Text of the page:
things that she ought not to have done, and left undone much
that she should have executed. It would have been decidedly
plain but for a precious quality which no perfection of
chiselling can give when the temperament denies it, and which
no facial irregularity can take away--a tender
affectionateness which might almost be called yearning; such
as is often seen in the women of Correggio when they are
painted in profile. But the plain features of Miss De Stancy-
-who she undoubtedly was--were rather severely handled by
Somerset's judgment owing to his impression of the previous
night. A beauty of a sort would have been lent by the
flexuous contours of the mobile parts but for that unfortunate
condition the poor girl was burdened with, of having to hand
on a traditional feature with which she did not find herself
otherwise in harmony.

She glanced at him for a moment, and showed by an
imperceptible movement that he had made his presence felt.
Not to embarrass her Somerset hastened to withdraw, at the
same time that she passed round to the other part of the
terrace, followed by the cat, in whom Somerset could imagine a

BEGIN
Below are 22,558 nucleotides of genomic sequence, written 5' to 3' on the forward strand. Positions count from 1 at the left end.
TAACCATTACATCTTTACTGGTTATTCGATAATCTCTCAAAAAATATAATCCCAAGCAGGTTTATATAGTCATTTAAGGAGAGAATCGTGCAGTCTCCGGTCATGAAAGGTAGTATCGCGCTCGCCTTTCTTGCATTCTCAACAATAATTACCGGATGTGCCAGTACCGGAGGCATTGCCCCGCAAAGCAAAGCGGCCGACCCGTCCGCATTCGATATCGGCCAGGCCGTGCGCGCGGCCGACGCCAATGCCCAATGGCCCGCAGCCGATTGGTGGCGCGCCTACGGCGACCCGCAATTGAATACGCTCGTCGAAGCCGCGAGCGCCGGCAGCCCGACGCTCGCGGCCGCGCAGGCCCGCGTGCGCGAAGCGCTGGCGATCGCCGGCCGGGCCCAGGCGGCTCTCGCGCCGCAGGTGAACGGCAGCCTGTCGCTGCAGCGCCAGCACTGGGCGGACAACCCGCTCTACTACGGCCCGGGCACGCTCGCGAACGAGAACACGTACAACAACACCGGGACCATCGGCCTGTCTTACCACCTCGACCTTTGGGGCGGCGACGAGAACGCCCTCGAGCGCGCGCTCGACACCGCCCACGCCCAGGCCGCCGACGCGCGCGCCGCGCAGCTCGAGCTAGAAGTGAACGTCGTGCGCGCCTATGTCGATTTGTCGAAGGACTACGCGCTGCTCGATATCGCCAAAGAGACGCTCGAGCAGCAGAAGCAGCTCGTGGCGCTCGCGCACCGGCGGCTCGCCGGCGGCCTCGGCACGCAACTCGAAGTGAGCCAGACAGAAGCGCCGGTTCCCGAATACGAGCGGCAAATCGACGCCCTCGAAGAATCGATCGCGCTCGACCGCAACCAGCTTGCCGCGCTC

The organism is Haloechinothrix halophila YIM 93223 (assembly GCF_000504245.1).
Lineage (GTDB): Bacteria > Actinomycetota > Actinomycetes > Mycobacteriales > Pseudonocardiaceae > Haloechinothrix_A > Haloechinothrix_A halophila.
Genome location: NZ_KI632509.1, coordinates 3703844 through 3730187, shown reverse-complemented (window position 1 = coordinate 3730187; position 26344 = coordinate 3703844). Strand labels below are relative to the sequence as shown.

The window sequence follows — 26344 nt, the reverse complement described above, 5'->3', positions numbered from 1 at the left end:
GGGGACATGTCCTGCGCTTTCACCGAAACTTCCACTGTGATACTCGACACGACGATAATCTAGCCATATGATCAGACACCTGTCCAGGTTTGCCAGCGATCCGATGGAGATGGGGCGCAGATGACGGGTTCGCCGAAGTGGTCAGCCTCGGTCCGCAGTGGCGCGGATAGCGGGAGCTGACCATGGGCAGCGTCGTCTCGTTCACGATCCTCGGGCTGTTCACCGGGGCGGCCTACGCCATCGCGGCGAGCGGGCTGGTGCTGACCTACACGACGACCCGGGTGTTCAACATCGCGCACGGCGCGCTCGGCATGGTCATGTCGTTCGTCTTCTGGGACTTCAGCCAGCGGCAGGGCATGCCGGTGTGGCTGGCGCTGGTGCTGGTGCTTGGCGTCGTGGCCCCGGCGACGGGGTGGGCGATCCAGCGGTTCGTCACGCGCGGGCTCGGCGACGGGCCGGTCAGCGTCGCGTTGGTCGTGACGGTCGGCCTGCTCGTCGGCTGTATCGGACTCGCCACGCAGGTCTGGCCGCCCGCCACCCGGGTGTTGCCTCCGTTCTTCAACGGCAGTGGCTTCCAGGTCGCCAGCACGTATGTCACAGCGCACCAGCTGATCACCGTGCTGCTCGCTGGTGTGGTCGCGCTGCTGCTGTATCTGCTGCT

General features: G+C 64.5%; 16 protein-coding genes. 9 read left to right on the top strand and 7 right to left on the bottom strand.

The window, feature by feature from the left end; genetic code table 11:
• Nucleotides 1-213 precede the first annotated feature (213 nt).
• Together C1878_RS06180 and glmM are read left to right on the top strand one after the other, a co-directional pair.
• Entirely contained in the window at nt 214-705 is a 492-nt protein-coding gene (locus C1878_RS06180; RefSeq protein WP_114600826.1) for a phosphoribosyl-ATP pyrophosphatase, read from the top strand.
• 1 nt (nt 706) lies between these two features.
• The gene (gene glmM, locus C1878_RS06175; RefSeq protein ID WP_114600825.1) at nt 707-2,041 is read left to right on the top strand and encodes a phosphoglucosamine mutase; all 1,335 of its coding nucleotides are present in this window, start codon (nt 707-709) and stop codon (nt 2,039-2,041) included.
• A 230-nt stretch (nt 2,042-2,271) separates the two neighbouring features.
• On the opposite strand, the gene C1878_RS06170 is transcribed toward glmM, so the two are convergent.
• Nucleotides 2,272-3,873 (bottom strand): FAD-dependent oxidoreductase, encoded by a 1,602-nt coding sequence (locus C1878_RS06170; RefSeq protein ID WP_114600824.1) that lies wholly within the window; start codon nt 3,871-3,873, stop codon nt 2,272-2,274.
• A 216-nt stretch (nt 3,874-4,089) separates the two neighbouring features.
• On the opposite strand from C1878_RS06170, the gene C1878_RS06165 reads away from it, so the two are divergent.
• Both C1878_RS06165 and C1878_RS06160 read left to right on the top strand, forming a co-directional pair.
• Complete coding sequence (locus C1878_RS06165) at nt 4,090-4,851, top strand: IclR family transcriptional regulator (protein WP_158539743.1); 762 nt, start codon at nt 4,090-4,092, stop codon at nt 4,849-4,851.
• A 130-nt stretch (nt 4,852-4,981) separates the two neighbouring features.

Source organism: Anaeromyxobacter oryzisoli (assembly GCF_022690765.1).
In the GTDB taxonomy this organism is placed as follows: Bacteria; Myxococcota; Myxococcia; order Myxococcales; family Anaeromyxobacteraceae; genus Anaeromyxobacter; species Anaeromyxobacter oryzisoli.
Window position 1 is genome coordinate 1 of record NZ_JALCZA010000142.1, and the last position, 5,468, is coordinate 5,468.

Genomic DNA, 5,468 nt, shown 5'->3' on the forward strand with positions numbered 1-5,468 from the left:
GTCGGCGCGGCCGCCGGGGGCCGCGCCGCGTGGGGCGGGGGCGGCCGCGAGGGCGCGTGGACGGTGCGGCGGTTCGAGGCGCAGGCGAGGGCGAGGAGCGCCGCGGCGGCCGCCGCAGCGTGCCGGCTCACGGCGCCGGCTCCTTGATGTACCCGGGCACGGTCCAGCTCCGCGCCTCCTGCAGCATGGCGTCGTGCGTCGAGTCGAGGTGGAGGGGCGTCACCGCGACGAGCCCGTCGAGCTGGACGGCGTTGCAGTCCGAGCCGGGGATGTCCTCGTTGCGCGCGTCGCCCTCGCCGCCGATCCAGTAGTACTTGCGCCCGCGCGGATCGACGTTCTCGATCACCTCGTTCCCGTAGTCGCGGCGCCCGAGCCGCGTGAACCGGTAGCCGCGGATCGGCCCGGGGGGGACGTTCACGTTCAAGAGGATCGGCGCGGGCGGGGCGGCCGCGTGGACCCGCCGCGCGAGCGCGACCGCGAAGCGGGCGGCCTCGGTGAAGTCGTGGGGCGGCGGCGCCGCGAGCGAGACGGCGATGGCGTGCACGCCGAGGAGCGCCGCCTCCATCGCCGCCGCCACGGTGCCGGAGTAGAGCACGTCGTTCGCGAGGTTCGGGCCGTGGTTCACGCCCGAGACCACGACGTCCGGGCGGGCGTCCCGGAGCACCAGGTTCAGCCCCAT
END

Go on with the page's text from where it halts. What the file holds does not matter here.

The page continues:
certain denominational cast of countenance, notwithstanding
her company. But as white cats are much alike each other at a
distance, it was reasonable to suppose this creature was not
the same one as that possessed by the beauty.

IV.

He descended the stone stairs to a lower story of the castle,
in which was a crypt-like hall covered by vaulting of
exceptional and massive ingenuity:

'Built ere the art was known,
By pointed aisle and shafted stalk
The arcades of an alleyed walk
To emulate in stone.'

It happened that the central pillar whereon the vaults rested,
reputed to exhibit some of the most hideous grotesques in
England upon its capital, was within a locked door. Somerset
was tempted to ask a servant for permission to open it, till